Member Spotlight: Avenue Calgary’s Connection to the City Remains Strong Through the Pandemic

Date: 11th June 2021

By Sarah Moore

The pandemic afforded Avenue Calgary an opportunity to rethink the role of a city lifestyle magazine and how to best serve its readers and Calgary businesses.

“People need even more information about their city now than they ever did because so much has changed,” says editor-in-chief Käthe Lemon. “The things that they thought they knew about their city are often no longer true.”

In the face of negative, pandemic-related news in the spring of 2020, Avenue started a weekly newsletter to bring optimism into readers’ lives. The magazine already had newsletters covering its core topics, like food and drink, and shopping and style.

Avenue P.S. was different: it gathered five good things that happened in Calgary each week – not just contextually good things, like a company making masks during a pandemic, but “objectively good,” says Lemon.

The list is compiled on their website as well, and now continues with five good things every month.

Typically a monthly magazine, Avenue didn’t publish in print in July or August 2020. With the absence of a physical copy, Avenue P.S. reminded people that “Avenue is a brand that is tied to the future of this city, we love this city and what happens here, and here’s proof,” says Lemon.

It also, importantly, gave readers good things to focus on that weren’t getting much news coverage, a goal that came with a careful balance.

“You don’t want optimism to shade into being ‘everything is great!’ because, you know what, everything is not great. Things are really bad for a lot of people and we have to be cognizant of that,” says Lemon. “So it’s about finding ways to talk about genuinely good things without sugarcoating the situation.”

Being sensitive to readers’ needs has changed the content of the magazine itself, as well. For instance, there are articles that are tied to the context of the pandemic, like how to look your best for video conferencing or where to buy board games for pickup and delivery.

To combat isolation and loss of connection to the city that many Calgarians have experienced, Avenue has placed an emphasis on telling the stories of interesting people. For example, since 2015, Avenue has put out an annual Best Dressed List.

“We felt that “best dressed” was really out of step with what was happening in the city, but we felt that style is still a question that our readers really care about,” says Lemon.

This April, instead, they revisited past best dressers and asked: what does style mean to you now?

Avenue helps readers answer the question of how to access the best of life in Calgary. That answer has shifted dramatically since March 2020, “but it’s always been changing,” says Lemon. What is relevant to readers is in constant flux, and has been since Avenue began publishing 26 years ago. The magazine is there to meet that change, and its pickup rate is still over 90 per cent every month.

“That, I think, is a testament to the fact that we’re creating content that people still want,” says Lemon. “They still want to know about the city and we’ve been able to adjust our content to reflect the city as it’s been changing.”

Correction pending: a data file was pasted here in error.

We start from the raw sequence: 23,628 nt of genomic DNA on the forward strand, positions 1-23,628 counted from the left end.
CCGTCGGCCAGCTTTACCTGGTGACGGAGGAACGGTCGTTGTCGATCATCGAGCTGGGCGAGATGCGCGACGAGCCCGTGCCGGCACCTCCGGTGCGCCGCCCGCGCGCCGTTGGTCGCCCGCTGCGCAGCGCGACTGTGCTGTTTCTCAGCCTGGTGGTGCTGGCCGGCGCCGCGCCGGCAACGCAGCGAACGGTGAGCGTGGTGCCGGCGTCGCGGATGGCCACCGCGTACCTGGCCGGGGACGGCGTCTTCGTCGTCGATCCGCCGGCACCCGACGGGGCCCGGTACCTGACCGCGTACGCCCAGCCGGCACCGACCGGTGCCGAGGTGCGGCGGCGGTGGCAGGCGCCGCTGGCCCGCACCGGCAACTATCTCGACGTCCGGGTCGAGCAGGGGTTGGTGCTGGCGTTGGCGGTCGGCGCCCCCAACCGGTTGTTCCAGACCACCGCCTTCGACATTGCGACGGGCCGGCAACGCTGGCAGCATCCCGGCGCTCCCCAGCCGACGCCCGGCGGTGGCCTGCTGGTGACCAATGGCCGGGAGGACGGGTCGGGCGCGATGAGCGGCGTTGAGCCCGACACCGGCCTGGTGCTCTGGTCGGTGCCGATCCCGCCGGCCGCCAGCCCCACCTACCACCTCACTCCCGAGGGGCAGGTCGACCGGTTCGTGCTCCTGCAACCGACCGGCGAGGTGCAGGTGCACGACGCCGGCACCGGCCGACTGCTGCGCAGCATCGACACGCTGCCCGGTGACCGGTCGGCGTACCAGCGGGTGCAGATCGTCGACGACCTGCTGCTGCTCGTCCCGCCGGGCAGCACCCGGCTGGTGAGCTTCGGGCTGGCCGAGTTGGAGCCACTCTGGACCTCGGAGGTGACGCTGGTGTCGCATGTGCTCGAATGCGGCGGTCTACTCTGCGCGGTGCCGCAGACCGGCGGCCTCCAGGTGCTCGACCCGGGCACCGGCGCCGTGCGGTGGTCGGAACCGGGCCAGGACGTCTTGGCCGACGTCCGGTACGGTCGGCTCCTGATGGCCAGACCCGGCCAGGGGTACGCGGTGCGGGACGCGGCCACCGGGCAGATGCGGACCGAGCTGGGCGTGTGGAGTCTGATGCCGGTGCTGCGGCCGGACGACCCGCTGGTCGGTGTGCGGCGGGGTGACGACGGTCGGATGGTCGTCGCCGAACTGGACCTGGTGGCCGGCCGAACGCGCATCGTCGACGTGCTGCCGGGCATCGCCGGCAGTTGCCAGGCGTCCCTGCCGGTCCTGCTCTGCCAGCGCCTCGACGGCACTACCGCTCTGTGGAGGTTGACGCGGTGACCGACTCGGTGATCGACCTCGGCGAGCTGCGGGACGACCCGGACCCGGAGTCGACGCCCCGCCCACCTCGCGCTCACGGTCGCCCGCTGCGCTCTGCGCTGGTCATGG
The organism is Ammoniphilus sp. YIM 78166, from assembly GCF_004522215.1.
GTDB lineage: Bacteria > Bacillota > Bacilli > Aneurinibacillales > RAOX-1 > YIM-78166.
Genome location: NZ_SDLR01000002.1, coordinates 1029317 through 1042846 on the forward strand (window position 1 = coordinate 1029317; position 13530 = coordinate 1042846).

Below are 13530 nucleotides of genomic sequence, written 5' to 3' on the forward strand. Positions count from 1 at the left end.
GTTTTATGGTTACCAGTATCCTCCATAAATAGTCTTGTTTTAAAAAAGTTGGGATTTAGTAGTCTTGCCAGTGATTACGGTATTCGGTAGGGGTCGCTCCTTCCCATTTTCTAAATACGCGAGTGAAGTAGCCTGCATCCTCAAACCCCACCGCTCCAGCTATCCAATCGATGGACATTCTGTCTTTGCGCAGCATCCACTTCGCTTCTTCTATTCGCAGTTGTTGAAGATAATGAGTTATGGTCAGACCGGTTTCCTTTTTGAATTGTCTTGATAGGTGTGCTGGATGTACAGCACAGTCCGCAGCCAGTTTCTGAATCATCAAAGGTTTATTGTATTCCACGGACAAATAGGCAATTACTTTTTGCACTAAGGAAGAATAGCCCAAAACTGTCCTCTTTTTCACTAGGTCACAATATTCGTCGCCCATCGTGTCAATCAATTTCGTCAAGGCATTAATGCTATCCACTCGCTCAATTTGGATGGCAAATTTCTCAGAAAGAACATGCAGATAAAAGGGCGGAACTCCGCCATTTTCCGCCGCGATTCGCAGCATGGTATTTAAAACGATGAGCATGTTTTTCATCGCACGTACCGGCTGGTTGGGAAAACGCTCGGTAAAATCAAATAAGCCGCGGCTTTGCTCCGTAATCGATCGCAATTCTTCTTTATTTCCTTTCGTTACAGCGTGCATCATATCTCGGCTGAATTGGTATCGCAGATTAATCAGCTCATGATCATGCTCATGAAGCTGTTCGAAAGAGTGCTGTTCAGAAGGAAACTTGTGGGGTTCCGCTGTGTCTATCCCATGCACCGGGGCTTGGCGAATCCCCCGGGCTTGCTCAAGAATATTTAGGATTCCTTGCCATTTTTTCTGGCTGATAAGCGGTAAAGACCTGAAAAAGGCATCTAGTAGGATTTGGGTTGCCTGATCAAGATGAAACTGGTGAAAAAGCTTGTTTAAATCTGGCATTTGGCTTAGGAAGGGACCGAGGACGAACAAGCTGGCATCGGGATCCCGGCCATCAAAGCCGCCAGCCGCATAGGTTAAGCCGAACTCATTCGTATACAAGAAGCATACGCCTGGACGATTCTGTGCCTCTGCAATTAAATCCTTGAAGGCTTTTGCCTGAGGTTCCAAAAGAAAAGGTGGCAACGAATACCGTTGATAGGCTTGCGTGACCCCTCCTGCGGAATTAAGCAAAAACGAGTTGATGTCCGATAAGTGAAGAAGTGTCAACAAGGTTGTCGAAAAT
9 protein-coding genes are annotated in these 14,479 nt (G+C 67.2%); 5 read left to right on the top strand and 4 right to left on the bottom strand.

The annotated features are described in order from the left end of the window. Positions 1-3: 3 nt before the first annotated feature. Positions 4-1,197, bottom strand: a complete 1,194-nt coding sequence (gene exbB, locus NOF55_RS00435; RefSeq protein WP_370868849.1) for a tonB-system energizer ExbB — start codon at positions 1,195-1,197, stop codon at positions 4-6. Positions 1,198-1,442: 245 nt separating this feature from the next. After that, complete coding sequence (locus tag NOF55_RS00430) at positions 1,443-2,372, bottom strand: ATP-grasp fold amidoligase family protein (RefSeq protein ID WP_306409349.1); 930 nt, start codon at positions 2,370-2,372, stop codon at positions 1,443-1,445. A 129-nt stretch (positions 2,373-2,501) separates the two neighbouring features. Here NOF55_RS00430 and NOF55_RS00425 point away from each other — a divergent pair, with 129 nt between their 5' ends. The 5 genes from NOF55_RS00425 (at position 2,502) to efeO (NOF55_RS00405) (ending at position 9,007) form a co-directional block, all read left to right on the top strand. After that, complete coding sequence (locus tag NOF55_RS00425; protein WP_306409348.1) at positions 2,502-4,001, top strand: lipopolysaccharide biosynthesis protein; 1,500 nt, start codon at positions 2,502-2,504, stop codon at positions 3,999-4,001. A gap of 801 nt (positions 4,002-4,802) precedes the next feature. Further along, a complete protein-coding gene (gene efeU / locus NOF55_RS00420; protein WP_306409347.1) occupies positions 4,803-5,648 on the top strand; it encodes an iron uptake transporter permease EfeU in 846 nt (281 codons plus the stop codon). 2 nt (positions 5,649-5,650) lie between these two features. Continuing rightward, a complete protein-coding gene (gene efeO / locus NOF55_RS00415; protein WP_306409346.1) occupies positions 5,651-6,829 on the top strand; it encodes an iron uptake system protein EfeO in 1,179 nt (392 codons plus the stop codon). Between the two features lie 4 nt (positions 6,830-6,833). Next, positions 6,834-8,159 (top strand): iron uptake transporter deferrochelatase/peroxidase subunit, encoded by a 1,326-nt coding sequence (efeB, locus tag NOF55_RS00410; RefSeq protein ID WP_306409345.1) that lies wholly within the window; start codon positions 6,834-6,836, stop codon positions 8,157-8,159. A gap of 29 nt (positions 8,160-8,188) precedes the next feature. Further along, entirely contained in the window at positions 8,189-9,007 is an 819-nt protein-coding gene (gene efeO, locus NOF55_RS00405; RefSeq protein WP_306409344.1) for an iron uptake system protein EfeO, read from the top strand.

What was the first magazine you fell in love with?

I’m a magazine reader from way, way back. As a child, I got Chickadee and OWL and Ranger Rick. I loved those magazines and a lot of them had physical interactions – pages that you folded, things that you coloured – and I think that having that kind of interaction with magazines from a very young age was really formative.

The first ‘grown-up’ magazine would probably be Rolling Stone. I remember I was a teenager in the kind of grunge era, growing up in Ontario, and I needed to know all the latest information about all this music that I was just starting to learn about. I would get my copy of Rolling Stone and I would write notes in the margins and underline things and circle things and again, I very much interacted with the magazine in that physical way.

What is your favourite thing about working in magazines?

It gives you total freedom to follow your curiosity. Especially with a magazine like Avenue, if you’re curious about something, it’s your job to find out the answer and follow your curiosity every single day.

How would you describe Alberta’s magazine industry, in a couple of words?

I think it’s scrappy, resourceful, and generous. The magazines that are here are not big budget. They’re not huge conglomerate companies. They’re used to trying to figure out how to do a lot with a little and they don’t give up. They’re usually really passionate about their topic and they’re companies trying to do something because they just care about their readers and their content. I have found this group of publishers to be very generous with their advice, their help and their feedback. 

Who is someone whose work you especially admire?

I’m really loving the current Vanity Fair. I didn’t love it for a really long time and I love it under its new editor, Radhika Jones. I think she’s doing some really interesting stuff.

We have been doing some work with Matthew Blackett from Spacing and I just really admire what he’s done with that publication and with his merchandise series. He has that kind of scrappy attitude of finding a way to share his ideas about urbanism and transit and what a city can be.

What are you looking forward to in the next year?

I’m looking forward to growing our Made in Alberta Awards and exploring what can be done with new newsletters. I’m also looking forward to doing in-person events again. We moved our signature events online and that’s been really great, but I’d really like to see some readers again and have an opportunity to interact with them face-to-face rather than moderated by a screen.

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